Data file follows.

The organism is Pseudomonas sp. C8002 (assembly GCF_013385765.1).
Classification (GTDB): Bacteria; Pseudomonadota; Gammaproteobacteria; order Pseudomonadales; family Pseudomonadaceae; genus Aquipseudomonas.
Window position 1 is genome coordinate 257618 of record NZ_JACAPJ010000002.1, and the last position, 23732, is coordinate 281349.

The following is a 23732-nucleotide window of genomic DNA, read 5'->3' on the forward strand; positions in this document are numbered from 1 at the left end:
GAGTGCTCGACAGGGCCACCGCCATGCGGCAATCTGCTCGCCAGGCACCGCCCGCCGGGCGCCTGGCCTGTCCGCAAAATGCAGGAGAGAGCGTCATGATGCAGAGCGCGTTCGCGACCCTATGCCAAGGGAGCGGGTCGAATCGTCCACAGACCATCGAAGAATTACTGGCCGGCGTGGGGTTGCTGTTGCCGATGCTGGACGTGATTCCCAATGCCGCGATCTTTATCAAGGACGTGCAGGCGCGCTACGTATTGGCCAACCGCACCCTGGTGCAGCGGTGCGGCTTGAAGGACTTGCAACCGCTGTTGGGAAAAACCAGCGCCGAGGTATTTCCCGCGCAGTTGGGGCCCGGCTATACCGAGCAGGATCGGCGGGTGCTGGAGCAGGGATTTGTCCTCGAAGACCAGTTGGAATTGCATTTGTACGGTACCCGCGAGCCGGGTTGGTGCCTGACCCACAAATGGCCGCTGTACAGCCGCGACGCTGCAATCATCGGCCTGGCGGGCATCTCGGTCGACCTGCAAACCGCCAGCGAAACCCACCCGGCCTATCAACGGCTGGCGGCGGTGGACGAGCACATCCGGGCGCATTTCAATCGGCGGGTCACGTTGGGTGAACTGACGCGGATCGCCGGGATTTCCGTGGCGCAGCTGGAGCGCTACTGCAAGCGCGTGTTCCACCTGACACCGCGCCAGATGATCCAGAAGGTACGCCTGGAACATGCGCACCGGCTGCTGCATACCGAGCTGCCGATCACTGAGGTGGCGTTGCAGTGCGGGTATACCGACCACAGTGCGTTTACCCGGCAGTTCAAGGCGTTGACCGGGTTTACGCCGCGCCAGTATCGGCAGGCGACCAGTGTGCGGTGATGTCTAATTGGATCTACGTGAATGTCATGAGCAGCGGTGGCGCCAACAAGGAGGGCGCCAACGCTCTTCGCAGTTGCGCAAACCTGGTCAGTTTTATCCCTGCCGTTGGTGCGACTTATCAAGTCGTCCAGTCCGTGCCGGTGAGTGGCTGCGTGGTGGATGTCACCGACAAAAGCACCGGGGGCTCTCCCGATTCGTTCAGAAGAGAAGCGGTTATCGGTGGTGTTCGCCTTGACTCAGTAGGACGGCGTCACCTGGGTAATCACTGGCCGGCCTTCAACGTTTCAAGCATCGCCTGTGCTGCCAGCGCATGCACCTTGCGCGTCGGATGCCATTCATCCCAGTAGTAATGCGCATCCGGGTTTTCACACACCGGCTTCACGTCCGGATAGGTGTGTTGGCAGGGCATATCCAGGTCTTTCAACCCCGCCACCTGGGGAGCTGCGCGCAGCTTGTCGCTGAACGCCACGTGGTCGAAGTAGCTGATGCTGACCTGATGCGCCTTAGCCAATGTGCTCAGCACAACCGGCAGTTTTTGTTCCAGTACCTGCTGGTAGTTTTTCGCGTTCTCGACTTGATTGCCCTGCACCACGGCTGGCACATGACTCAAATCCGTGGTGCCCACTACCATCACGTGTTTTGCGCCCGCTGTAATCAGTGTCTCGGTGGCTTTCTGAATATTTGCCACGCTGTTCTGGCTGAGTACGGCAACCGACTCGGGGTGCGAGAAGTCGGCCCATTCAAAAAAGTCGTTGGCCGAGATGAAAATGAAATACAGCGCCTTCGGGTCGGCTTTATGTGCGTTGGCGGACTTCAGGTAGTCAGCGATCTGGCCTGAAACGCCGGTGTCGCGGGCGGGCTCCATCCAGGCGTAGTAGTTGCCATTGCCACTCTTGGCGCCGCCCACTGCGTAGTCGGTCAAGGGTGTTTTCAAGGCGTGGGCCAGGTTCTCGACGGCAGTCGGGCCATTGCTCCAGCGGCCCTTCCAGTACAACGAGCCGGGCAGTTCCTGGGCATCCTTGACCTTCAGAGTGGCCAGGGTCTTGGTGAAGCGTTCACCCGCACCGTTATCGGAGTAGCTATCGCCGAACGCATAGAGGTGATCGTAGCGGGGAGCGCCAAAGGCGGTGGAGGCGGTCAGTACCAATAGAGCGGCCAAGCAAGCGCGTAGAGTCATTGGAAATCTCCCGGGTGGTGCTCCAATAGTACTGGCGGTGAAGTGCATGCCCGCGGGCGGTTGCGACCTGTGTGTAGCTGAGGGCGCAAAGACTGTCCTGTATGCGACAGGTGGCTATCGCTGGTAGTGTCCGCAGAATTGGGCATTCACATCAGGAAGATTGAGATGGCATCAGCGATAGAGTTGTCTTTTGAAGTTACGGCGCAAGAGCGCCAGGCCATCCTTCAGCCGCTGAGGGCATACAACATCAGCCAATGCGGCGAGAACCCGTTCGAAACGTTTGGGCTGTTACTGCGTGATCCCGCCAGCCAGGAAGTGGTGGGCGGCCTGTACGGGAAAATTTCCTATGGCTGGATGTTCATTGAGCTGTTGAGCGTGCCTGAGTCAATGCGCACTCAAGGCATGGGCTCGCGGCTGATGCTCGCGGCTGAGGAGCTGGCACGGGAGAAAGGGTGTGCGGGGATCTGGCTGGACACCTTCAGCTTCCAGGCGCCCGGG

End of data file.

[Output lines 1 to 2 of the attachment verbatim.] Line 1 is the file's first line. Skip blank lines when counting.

The organism is Pseudomonas sp. C8002 (assembly GCF_013385765.1).
Classification (GTDB): Bacteria; Pseudomonadota; Gammaproteobacteria; order Pseudomonadales; family Pseudomonadaceae; genus Aquipseudomonas.